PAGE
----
Hi RC... we should have grown up in the same town... lol... I could have let you try out my miracle skis and other toys... man we could have traded...

      Hugs to you RC

    • Rolly A Chabot profile image
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      Rolly A Chabot 4 years ago from Alberta Canada

      Hi Christy... good to see you drop in as always... I did have fun indeed with the toys. Funny I was just looking at my garage again today and thinking maybe one more toy.... PT Cruiser with a large engine and the roof cut down and the back end raised... Hmmmm... lol

      The editing is slow, I have been in and out of town and should be around the next few weeks so I do think I can make some headway.

      Hugs from Alberta

    • Rolly A Chabot profile image
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      Rolly A Chabot 4 years ago from Alberta Canada

      Hi drbj ... Thank you for the comment. My parents did not really approve with the first one but after it I became hooked. I do see the odd one around this area and they are a pleasure to visit at the car shows.

      Hugs from Canada

    • Melovy profile image

      Yvonne Spence 4 years ago from UK

      This was interesting. You certainly enjoyed speed and had plenty of ingenuity as a child!

    • rcrumple profile image

      Rich 4 years ago from Kentucky

      Rolly - Thank you so much for mentioning me in your hub! You have got me thinking about many of the same things we did as youngsters. I've been thinking of the times we would roll in the hay field to mash down the hay and create forts. I made a soap box derby racer that traveled remarkable speeds, but found it almost impossible to stop since a brake had not been in my plans. Our bikes were similar, as mine had monster balloon tires, also. And, my first car was a '63 Ford Falcon with a three speed on the column, that was not sychronized in the least. What fun we had, and lessons we learned. Great job, my friend!

    • Rolly A Chabot profile image
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      Rolly A Chabot 4 years ago from Alberta Canada

      Hi Louisa Rogers... Thanks for the comment and the visit. The Razor Strap was not a daily occurrence and poor Dad would have tears running down his face. It was a part of life and trust me it never hurt any of us emotionally. If nothing else it taught respect...

      Hugs and Blessings from Canada

    • Rolly A Chabot profile image
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      Rolly A Chabot 4 years ago from Alberta Canada

      Hi Lifegate.... lol... or never lived to be here... man did those things go. I should have built them with brakes... smiles

      Blessings

    • Rolly A Chabot profile image
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      Rolly A Chabot 4 years ago from Alberta Canada

      Hi Break of Dawn... so special to see you again and read your comment. Did God smile and chuckle... lol... not sure but I had a good time and many people got a laugh at my own silly expense.

      Today I have mellowed somewhat (Wink) but yes I still see a boy in the mirror occasionally.

      Learning is a life long process. I love to study and over the years have taken many courses to gain knowledge. At 45 I went back to college. Now that is a whole other story... lol

      Hugs and Blessings from Canada

    • Rolly A Chabot profile image
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      Rolly A Chabot 4 years ago from Alberta Canada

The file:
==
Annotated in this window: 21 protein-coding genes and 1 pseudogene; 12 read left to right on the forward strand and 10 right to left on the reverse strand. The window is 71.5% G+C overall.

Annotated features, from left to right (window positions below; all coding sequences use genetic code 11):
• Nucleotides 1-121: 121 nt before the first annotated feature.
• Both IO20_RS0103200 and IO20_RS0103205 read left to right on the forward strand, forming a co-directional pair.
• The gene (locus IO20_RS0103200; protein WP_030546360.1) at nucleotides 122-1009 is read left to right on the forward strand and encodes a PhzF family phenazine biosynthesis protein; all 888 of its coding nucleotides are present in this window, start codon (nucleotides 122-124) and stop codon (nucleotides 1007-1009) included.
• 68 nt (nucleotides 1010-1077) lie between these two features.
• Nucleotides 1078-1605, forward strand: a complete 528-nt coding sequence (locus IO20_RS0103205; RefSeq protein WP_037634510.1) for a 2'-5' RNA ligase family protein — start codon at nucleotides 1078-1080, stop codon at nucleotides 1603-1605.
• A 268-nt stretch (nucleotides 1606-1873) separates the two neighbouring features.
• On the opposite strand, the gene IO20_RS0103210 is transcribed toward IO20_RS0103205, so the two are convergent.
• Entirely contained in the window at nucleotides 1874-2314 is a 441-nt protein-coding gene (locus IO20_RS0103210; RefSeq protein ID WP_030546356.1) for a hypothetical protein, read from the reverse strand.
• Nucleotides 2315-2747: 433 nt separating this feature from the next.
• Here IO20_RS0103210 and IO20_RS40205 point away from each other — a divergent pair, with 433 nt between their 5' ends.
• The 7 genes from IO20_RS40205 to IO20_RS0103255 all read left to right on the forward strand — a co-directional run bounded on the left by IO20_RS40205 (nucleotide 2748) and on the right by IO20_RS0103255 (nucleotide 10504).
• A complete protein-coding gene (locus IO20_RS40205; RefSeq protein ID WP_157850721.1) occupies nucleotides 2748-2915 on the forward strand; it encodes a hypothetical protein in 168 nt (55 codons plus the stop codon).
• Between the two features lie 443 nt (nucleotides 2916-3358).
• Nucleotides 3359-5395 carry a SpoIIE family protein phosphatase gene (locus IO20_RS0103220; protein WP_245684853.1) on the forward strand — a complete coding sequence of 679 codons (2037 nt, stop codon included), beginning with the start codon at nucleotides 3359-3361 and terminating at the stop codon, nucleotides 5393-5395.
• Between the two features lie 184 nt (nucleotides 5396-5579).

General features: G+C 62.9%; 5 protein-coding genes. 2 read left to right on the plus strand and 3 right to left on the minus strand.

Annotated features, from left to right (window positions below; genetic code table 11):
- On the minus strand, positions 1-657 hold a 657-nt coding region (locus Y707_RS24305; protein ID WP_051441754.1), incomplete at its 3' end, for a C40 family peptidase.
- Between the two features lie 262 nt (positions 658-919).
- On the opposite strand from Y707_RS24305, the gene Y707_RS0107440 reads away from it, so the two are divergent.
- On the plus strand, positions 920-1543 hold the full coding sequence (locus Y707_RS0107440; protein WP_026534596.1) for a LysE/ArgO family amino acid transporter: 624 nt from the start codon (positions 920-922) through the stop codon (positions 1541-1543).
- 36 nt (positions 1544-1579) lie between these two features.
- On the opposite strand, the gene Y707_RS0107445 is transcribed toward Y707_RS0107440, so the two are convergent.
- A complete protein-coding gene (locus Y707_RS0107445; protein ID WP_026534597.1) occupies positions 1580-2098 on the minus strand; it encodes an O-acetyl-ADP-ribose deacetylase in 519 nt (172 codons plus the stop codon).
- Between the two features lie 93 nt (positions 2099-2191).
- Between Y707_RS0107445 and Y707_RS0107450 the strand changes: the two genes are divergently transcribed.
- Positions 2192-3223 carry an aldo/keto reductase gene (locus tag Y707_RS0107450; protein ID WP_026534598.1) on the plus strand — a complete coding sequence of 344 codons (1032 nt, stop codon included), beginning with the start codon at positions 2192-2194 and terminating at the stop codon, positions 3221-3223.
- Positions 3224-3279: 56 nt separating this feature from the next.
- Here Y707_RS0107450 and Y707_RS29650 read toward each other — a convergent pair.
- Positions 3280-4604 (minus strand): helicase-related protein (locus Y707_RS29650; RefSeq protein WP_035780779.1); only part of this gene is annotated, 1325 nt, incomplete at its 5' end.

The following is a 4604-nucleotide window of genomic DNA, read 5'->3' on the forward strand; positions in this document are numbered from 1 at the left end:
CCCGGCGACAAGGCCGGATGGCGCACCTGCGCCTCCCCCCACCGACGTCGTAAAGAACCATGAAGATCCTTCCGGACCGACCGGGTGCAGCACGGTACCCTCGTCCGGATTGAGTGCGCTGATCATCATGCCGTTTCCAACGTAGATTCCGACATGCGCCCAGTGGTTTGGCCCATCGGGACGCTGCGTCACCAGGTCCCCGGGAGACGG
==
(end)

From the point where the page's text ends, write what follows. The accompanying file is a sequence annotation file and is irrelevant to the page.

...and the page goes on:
Hi Carol... smiles... sounds like we were born on the same side of the tracks... work, design, build, sell and start all over again... A real blast. Been thinking of building another this past while... of course it would need a computer for fast access to the net... and it would have to fuel efficient and go like stink... lol

      Hugs from Canada

    • ChristyWrites profile image

      Christy Birmingham 4 years ago from British Columbia, Canada

      Wow Rolly, those cars you had were pretty neat! Good writer you are. How goes the editing process for your novel(s)?

    • drbj profile image

      drbj and sherry 4 years ago from south Florida

      Hi, Rolly, I enjoyed your retelling of some of those feats of speed and daring when you were a youngster, and your taste in ancient flivver/toys is impeccable. You did deserve the award of Street King.

    • Louisa Rogers profile image

      Louisa Rogers 4 years ago from Eureka, California and Guanajuato, Mexico

      Yes, boys do love their toys! I feel sad about the razor strap, but it sounds like you are in a place of acceptance about it.

    • lifegate profile image

      William Kovacic 4 years ago from Pleasant Gap, PA

      Rolly,

      I think you missed your calling. You should have tried out for the Olympic team. I bet you would have won the gold in the downhill with those spiffy skies!

    • Break of Dawn profile image

      Break of Dawn 4 years ago

      Oh my, what an ingenious and adventurous child you were, my friend. However, I have a feeling you still are! God gave us brain to use, absorb, learn and grow, and God gave us courage to do whatever we can, as you with no doubt has proofed many times over. I truly enjoyed reading about your risky and innovative undertakings as a young boy. It brought me some wonderful chuckles and I'm sure you gave God joy, pleasure, and some chuckles too at the time, lol.

      Hugs from a cold and snowy Sweden!

    • carol7777 profile image

      carol stanley 4 years ago from Arizona

      I love all your toys, but I am impressed with your attitude. Fixing up and making things yourself instead of having your hand out to buy. I learned at an early age that if I wanted something I had to figure a way out how to get it. I wanted more clothes so I bought a sewing machine and make them. It is about expectation in life and work ethic. Love all your stuff here. Voted UP.++++Not to mention that parents disciplined their kids.